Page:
An Educational Superman
“One of the saddest days of my life was when my mother told me Superman does not exist.”
-Geoffrey Canada, opening lines in Waiting for Superman
A class of college freshman and I initially struggled to unpack the title of Guggenheim’s 2010 documentary Waiting for Superman. Throughout the film, B-roll of the 1950s TV series Adventures of Superman features George Reeves as the eponymous superhero performing various heroic acts: flying, fighting baddies and, most poignantly, saving a busload of children from almost certain doom because somebody “destroyed” their hapless driver’s “ability to think.”
“We get the kids,” said my students. “They’re school kids. And the driver, he’s all the bad teachers and union people who aren’t thinking about the kids. But who is Superman?”
So, as any good English teacher would have them do, we return to the text. And upon second viewing, it’s so obvious. The black and white footage of George Reeves is colored in by this.
Geoffrey Canada. CEO of Harlem Children Zone. “Educator” as indicated by the film, or more appropriately, administrator. Blue shirt, red tie. The colors of Superman. Our educational savior, our Superman.
A montage at the end of the film reinforces the association. Footage of Mr. Canada intersplices with the aforementioned bus episode of Adventures of Superman. “We know we have the tools to save those kids,” says Mr. Canada, over the black-and-white image of a school bus speeding down a hill. The shot then jumps to him speaking emphatically to the interviewer. “People are doing it every day right now.” And the scene cuts back to George Reeves, as Superman, stepping from behind a billboard.
“The status quo can be changed,” says Bill Gates, “but it takes a lot of outrage and a lot of good examples leading people to say, ‘yes, we can do this. We can show that this is different.’” And Superman grabs the back of the bus, bringing it to a halt.
“The question is,” says Michelle Rhee, “do we have the fortitude that it would take as a city and as a country to make the difficult decisions that would be necessary.”
Cut back to Canada because, presumably, he does have the fortitude, and did make the difficult and necessary decisions to “make kids believe in education again” in his Harlem Children’s Zone schools.
Saving Metropolis, 100 Blocks At a Time
Geoffrey Canada joined HCZ in Harlem in 1983, and became the CEO in 1990, and in 1997 he founded the Harlem Children’s Zone Project, a charter school program targeting 100 blocks in Harlem. This area represented one of the poorest and lowest performing areas of New York City’s public school system. The Project established education programs ranging from pre-school through post-college. Its shining star is the Promise Academy Charter Schools, consistently ranked as one of the top-performing schools in New York City, and one of the top-performing charter schools in the nation.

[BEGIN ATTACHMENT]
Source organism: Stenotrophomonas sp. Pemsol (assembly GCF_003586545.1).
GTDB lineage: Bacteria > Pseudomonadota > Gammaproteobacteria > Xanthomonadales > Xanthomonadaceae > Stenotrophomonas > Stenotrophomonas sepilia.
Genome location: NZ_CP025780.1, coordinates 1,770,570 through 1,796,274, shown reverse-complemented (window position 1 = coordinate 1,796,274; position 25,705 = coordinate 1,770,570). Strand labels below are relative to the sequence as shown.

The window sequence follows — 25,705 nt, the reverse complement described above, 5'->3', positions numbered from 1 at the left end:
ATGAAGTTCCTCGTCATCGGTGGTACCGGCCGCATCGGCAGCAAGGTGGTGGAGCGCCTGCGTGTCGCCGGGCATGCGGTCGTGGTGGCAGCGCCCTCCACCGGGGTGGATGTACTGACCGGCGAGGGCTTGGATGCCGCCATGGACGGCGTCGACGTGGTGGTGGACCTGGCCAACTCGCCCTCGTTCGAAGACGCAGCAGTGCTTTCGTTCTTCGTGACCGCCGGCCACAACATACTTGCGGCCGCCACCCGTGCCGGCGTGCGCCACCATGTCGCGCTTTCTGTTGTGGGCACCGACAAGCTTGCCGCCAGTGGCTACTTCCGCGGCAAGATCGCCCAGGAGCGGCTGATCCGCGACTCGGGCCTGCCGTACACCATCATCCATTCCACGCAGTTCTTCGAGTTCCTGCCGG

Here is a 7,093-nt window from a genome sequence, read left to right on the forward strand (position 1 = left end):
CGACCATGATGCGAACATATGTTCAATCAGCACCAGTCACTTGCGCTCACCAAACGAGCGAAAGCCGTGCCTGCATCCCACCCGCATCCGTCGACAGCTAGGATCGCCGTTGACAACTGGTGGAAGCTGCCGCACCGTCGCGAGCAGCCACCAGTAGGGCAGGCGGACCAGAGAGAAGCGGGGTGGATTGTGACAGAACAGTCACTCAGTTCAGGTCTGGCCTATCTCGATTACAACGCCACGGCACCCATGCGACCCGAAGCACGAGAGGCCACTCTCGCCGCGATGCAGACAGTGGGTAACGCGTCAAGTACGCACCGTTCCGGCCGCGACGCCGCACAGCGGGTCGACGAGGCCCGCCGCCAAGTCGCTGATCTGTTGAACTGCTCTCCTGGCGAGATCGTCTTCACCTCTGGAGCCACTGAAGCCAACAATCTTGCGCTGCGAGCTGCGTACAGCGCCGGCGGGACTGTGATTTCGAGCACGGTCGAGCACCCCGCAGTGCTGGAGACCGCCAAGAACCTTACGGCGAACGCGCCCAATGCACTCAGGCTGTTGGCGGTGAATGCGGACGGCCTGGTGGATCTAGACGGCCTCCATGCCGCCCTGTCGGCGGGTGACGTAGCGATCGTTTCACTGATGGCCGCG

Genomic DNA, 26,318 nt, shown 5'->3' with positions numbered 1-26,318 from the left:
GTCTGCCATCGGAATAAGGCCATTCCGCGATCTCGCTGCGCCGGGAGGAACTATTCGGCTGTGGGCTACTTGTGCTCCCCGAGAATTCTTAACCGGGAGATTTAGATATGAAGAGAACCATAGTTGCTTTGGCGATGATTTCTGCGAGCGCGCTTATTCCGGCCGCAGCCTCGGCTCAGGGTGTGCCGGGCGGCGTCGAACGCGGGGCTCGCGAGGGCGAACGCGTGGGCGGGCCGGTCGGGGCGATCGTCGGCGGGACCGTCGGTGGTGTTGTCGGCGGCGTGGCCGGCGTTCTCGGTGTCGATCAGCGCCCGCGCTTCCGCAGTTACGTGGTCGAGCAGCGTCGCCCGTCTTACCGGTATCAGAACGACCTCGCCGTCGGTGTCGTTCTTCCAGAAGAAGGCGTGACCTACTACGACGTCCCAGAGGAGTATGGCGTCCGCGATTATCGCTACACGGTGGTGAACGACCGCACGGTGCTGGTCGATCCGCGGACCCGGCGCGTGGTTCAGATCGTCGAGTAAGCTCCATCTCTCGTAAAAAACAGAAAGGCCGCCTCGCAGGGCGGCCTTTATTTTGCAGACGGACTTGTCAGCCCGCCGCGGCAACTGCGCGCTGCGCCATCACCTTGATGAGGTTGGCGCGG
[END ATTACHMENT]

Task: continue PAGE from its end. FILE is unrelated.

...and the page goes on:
Canada’s program challenges common practices of public education. The school day and year is extended, even as other schools in the city and nation trim both to account for shrinking budgets. The program insists on extensive and expansive community involvement. And the schools provide guidance and mentoring for students throughout college to ensure that students not only get in, but also graduate, something other charters prominently lauded in WFS fail to ensure.
Canada’s schools and programs are undeniably successful, boasting not just gaudy state testing numbers, but also personal testimonials about the ways in which HCZ has helped unify families, establish community pride and kept kids active and away from deleterious influences like drugs, alcohol and gangs.
Superman’s Utility Belt
As suggested in his poem “Don’t Blame Me", Mr. Canada does not believe in playing the “blame game” when it comes to education. He paints a picture in which parents, teachers and social institutions “passed the buck” when it comes to a child’s education. Presumably, suggest to Mr. Canada that the problems of poverty, racial discrimination and underfunding for schools and teachers generate intractable situations for many students in America, and he would respond, “No excuses, I took full responsibility./ No matter if they were black or white,/ Were cursed, ignored, were wrong or right,/ Were shunned, pre-judged, were short or tall,/ I did my best to save them all.” He is, after all, Superman.
But as with any direct analogy, Geoffrey-Canada-as-Superman breaks down after cursory research. While Mr. Canada might insist that a dearth of funding is no excuse for teachers or administrators, he must certainly accept that a wealth of funding definitely helps.
According to the Center for Educational Reform, an organization that advocates for “school choice, advancing the charter school movement, and challenging the education establishment,” New York charter schools received approximately 73% of the funding allocated for each child at a New York Public School as of 2009. (http://www.edreform.com/...) This works out to about $12,205 per student at a charter, compared to $16,800 for a public school student. While CER uses this discrepancy to point out how unfair it is for charters to exist in a public school option environment, and Mr. Canada might point to this number as proof that he’s doing more with less, this does not take into consideration Mr. Canada’s other coffers.